Foundations of Corporate Success: How Business Strategies Add Value

By John A. Kay | Go to book overview
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CHAPTER 18 The Industry

The strategic audit of an industry begins from the identification of customer needs. What are the characteristics of the products that serve these needs? Are they simple commodity items or do they have many attributes? What are the dimensions of these attributes? How do consumers learn about them-by search, by experience? Is that experience immediate, or long-term? What markets are served? What are their geographical and their product dimensions? Which are growing, and which contracting? Distinguish, at this stage, as many distinct economic markets as possible.

Costs, returns, and supply are equally important. What are the primary strategic groups that serve these markets? Describe the value chain. What determines costs? To what extent are these costs sunk, or current? Which firms in the industry succeed in adding value? Which are marginal? The next step is to bring these demand and supply issues together. What are the distinctive capabilities and strategic assets of firms in this industry? How sustainable are they, and how appropriable? To what extent have they been effectively translated into competitive advantages?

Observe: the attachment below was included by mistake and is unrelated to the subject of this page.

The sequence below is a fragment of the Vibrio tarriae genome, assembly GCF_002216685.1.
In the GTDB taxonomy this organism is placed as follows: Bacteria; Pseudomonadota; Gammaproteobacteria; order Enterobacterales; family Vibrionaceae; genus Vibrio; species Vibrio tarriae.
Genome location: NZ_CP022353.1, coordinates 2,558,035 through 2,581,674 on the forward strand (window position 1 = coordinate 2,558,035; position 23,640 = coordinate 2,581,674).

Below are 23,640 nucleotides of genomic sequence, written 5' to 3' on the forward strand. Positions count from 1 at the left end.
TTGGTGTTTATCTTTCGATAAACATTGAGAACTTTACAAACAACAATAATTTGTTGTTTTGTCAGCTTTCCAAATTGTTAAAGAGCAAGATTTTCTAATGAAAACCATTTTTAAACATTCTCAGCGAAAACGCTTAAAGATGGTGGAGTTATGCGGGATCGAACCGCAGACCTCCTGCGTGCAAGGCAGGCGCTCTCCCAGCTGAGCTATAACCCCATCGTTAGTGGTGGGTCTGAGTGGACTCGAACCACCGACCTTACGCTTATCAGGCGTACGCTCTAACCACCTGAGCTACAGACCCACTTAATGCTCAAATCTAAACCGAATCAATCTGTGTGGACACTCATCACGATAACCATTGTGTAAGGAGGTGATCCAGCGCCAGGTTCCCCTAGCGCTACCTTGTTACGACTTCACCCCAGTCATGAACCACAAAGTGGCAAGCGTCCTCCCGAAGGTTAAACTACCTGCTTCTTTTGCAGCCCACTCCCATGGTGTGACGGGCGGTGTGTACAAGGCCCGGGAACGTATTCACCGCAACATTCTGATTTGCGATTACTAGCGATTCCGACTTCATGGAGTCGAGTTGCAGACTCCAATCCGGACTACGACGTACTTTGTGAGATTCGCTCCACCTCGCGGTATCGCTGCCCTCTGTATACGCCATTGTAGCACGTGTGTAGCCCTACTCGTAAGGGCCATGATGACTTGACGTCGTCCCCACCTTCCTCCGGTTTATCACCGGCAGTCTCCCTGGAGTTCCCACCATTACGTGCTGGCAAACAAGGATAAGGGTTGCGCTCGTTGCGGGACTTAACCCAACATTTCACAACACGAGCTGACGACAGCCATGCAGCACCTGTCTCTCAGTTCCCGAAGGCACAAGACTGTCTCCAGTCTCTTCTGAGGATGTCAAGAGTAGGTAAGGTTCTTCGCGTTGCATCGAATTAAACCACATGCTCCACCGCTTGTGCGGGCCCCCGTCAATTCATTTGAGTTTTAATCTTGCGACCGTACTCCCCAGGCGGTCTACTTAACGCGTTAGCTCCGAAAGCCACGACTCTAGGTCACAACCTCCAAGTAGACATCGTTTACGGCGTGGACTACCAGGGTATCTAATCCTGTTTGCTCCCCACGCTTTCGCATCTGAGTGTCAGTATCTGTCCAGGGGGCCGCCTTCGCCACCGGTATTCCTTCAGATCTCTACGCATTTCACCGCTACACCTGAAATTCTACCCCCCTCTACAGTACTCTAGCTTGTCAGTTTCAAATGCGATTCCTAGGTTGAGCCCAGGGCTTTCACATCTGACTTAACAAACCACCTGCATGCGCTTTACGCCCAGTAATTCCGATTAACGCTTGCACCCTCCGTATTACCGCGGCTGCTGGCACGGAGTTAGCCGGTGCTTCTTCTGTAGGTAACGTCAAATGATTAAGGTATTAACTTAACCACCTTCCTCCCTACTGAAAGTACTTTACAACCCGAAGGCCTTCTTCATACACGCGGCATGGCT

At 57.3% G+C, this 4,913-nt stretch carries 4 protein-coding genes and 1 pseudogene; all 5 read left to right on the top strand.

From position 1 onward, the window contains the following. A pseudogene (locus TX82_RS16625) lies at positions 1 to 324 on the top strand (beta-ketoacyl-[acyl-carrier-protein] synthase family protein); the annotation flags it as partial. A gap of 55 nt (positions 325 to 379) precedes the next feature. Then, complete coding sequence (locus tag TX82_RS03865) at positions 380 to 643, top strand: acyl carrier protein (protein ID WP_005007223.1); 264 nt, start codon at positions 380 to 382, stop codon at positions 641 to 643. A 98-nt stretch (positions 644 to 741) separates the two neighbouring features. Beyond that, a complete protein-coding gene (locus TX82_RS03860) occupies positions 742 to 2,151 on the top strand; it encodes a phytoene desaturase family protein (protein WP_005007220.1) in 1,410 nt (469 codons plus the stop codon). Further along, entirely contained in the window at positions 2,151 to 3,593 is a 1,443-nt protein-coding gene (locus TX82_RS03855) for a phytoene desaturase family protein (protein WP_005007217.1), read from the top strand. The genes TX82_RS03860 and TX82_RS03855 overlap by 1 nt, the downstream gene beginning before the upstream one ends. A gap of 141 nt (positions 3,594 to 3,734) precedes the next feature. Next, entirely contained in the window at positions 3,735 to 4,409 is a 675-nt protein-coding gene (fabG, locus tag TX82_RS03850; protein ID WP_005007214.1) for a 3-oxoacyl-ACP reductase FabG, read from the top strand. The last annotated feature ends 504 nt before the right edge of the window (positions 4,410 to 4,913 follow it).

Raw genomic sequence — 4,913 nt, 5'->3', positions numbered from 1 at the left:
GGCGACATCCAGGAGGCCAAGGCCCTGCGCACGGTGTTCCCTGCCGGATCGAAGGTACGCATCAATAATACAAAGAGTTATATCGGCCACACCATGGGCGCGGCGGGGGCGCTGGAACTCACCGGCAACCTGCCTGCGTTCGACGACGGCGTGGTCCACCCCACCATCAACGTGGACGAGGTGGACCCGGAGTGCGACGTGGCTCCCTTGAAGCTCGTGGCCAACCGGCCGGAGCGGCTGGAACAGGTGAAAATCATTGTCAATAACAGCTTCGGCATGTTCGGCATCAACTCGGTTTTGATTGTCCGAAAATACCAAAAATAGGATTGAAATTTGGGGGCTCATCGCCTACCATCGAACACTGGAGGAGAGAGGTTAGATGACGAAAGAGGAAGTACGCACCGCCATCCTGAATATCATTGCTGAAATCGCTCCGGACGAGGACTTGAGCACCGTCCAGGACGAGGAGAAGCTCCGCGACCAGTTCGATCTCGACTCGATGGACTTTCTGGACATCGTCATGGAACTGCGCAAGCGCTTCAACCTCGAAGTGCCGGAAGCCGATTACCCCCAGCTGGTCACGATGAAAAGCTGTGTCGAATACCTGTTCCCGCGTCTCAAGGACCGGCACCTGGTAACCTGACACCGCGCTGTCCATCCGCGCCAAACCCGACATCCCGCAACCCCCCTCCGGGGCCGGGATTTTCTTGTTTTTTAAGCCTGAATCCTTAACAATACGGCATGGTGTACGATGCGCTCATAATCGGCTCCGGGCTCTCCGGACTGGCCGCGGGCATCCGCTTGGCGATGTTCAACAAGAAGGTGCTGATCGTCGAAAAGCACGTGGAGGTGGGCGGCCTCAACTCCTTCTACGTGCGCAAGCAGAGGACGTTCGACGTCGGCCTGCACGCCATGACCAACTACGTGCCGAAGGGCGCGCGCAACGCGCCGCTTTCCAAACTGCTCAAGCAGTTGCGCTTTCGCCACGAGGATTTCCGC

The answers to these questions enable the firm to identify its principal external relationships (with suppliers, customers, and competitors), to see how competitive advantages are established in the markets in which it competes, and to assess how these factors are likely to evolve. This chapter undertakes that exercise for four European industries--Italian knitwear, airlines, retail banking, and champagne. Taken together, these industries show several of the main problems, and challenges, confronting European business today. Some see changes in the geographical boundaries of markets, introducing new competitors, offering new opportunities. Some face challenges to established patterns of trading relationships. Others experience important changes in the regulatory environment. In the face of these challenges some incumbent firms are faltering, others are moving from strength to strength.

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